Good article -- talks about scope of practice, "supervisory" language, relations/tensions between MDs and APNs (includes CNMs, CRNAs), reimbursement:
"Nonphysician" is a term advanced practice nurses love to hate. Truth is, they know they're not physicians, but their ranks are growing. The APN title encompasses four nursing areas that require advanced degrees: nurse practitioners, clinical nurse specialists, certified nurse midwives and certified nurse anesthetists. According to the most recent National Sample Survey of Registered Nurses, APNs make up 8.3 percent of the total R.N. population, numbering 240,461 in 2004 (up from 196,000 in 2000).
Many healthcare consumers equate the APN with community-based primary-care clinics and physician offices, says Colleen Conway-Welch, Ph.D., R.N., dean of the School of Nursing at Vanderbilt University in Nashville, Tenn. But APNs also provide specialty care in hospital neonatal intensive care units or cardio-pulmonary wards. With APNs providing many of the same services as physicians--and medical students gravitating toward specialty care--APNs seem poised to shoulder greater primary-care responsibilities.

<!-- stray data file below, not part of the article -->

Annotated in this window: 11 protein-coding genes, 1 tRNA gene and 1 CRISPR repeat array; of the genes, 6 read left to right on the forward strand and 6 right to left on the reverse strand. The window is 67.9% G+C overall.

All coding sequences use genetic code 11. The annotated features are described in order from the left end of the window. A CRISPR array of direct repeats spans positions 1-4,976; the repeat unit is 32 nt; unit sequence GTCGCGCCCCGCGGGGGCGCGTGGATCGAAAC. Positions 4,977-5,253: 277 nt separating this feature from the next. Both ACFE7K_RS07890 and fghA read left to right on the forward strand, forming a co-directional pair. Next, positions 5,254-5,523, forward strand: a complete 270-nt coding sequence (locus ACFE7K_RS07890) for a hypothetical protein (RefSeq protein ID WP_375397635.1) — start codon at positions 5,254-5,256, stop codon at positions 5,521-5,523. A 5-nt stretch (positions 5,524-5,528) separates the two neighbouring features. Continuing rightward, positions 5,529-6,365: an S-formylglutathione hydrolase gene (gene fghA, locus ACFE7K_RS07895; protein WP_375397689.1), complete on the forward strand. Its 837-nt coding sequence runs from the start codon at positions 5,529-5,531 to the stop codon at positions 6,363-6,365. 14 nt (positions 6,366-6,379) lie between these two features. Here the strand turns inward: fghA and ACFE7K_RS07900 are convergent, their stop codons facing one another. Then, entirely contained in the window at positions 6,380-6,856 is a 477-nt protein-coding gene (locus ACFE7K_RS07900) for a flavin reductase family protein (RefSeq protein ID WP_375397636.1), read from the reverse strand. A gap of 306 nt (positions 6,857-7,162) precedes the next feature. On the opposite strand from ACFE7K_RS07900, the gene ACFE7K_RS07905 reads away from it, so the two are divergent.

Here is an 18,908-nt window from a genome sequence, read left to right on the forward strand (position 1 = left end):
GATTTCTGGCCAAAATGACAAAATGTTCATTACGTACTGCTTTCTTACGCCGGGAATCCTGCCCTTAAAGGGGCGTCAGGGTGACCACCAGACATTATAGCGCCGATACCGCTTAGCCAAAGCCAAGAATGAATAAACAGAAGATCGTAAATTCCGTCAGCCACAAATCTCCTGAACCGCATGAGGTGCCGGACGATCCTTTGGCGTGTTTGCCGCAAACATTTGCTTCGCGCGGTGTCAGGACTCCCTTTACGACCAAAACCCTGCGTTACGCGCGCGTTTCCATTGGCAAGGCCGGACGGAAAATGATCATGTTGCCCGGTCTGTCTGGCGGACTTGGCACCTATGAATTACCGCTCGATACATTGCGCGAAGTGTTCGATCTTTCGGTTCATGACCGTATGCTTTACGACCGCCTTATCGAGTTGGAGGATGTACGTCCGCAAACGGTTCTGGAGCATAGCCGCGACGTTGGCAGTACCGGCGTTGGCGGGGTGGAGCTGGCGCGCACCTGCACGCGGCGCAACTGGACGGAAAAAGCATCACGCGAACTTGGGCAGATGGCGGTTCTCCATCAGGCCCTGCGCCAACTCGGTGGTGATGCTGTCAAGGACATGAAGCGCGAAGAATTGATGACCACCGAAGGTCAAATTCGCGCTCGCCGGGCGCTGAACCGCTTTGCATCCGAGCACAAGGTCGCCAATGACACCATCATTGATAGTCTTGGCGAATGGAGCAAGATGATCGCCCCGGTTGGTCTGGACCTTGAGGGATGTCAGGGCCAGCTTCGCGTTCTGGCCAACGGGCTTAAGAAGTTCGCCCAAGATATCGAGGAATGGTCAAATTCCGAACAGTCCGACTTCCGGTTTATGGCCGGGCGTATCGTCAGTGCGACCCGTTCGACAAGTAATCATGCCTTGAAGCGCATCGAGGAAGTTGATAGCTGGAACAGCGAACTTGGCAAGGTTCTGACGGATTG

But APNs face some significant obstacles. Licensing regulations that vary by state, some say, hinder many nurses from making the jump to advanced degrees. Factor in perceived competition with physicians and misconceptions about the profession, and it's clear that these "nonphysicians" still have hurdles to overcome before assuming an expanded role in the healthcare landscape. ......